In my ideal world, I would find a local farm that truly “grain-finished” their beef — as in, let the cow eat grain only for the last few weeks of life. We have not found that yet in our area — and so I instead have opted for 100% grass-fed options. But they are very pricey, and my larger half wasn’t so crazy about the flavor (objection overruled, but here’s hoping we can all be happier with the flavor this go-around).

Have you bought a beef quarter? If so, what are your preferences, and have they changed since the last time you filled your freezer?

21 thoughts on “On choosing a beef farmer

  1. This is like when The Pioneer Woman’s husband does a guest entry! I swear as I began, I thought, “I think Marlboro Man said he feeds his cattle grass but then finishes them up the last few weeks on grain” and then BAM! you say “Grain finished beef.” I now know more about beef than I ever have in my life! šŸ™‚ My parents used to split a cow with my aunts and uncles. Our deep freezer was full of butcher paper. But we always had great Sunday meals. I’d love to go in on one with someone, but I don’t know where we’d put it all. Do you do the whole cow or do you go in with another family?

    1. We only get a quarter, which (supposedly) can fit in a top-freezer (with no extra space for anything else). We store it in our basement deep-freezer.

  2. Are you willing to share your research with us locals? I’d be really interested in know what you’ve learned about the meat that the local butchers are selling…

    1. The farm that does mostly grain-fed is Fischer Farms — they supply Goose the Market & local restaurants. Totally great farm — amazing product. But they do spend just 8 months on grass, then grain until slaughter, which is usually around 2 years old (this is what I was told when I called the farm a year ago — you might re-check to see if their policy has changed?).

      As far as other butchers: I’ve only been to Kincaid’s once, and when I asked the guy he said all their beef came from a big operation in Nebraska, that they couldn’t find a local source (????!!!).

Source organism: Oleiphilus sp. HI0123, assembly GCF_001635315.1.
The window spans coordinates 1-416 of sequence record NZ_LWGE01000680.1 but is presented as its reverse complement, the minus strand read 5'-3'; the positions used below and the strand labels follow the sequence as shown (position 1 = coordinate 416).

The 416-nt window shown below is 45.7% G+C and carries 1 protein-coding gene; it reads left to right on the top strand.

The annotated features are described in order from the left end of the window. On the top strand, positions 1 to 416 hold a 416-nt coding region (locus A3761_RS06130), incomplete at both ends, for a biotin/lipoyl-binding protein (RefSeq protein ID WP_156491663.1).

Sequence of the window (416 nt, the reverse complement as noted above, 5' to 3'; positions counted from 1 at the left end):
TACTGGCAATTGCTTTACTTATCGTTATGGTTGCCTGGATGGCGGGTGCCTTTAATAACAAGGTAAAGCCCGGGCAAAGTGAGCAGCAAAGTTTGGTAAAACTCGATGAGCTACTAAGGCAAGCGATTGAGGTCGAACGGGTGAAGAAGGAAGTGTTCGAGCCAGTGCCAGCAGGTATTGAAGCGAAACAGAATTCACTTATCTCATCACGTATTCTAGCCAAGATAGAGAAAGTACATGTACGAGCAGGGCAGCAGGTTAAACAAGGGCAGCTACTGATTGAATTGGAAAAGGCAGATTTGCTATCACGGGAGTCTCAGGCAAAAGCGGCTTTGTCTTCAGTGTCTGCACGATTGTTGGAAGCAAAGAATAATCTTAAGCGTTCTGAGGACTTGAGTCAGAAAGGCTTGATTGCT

The 100% grass-fed farm we bought from last year was Homestead Heritage — they have a booth at the Binford Farmer’s Mkt, and at the IWFM in winter months.

      And that’s all I know. You just have to ask questions. Sometimes people can be surprisingly grumpy about it — but most times they’re happy to tell you all the details, if they know them (and I think they should!).

  3. Awesome! Many thanks! We purchase the vast majority of our meat from Moody’s (http://moodymeats.com/), as they own everything from the farm, to the processing facility, to the retail store.
    Here is what their website says about their beef:
    LPF Beef
    LPF Beef is Beyond Organic
    There are no added hormones, no antibiotics, no GMO grains, no wormers*, no supplements*, no vaccines*, no feed lots*, no high stocking rates, and no animal by-products in our feed.
    *Allowed in Certified Organic Beef Production
    The only items bought off the farm to feed the animals are salt and kelp, which contains essential minerals in their natural form.
    Here is a list of what is raised on the farm to feed the animals: lush pastures with high quality grasses and clovers, whole ear corn ground on the farm, oats (yes, we raise oats),spelt, and soybeans.

    1. great to know! I’ve heard of Moody’s but have never been there, as it’s in a part of town to which I rarely venture. I’ll be taking a second look for sure!

  4. We get our beef by the quarter from Seven Sons Meat Company, which is not too far from Indy, and has delivery points up near us.

    The first year we had our freezer, we got beef from Ancilla Beef and Grain farm, which was grain-finished. It was fine and delicious, but we learned it doesn’t take much grain to eliminate the benefits from the grass — I don’t remember how much. So we switched to all grass.

    I haven’t noticed much difference in cooking or flavor, other than that it’s really good! And that I like it less well-done than regular store beef — store beef I want no pink at all, but I can eat a seared grass fed steak and not really mind it.

    We don’t know what to do with the organs either… I tried making a pate which was awful, and we’ve sometimes made liver dumpling soup, which would be tolerable if only I could be out of the house until it’s time to eat it.

    1. Marcy, do you remember what you paid for your quarter from Seven Sons? I remember researching them last year — but I have this memory that it was over $6/lb for the finished product. Does that sound right?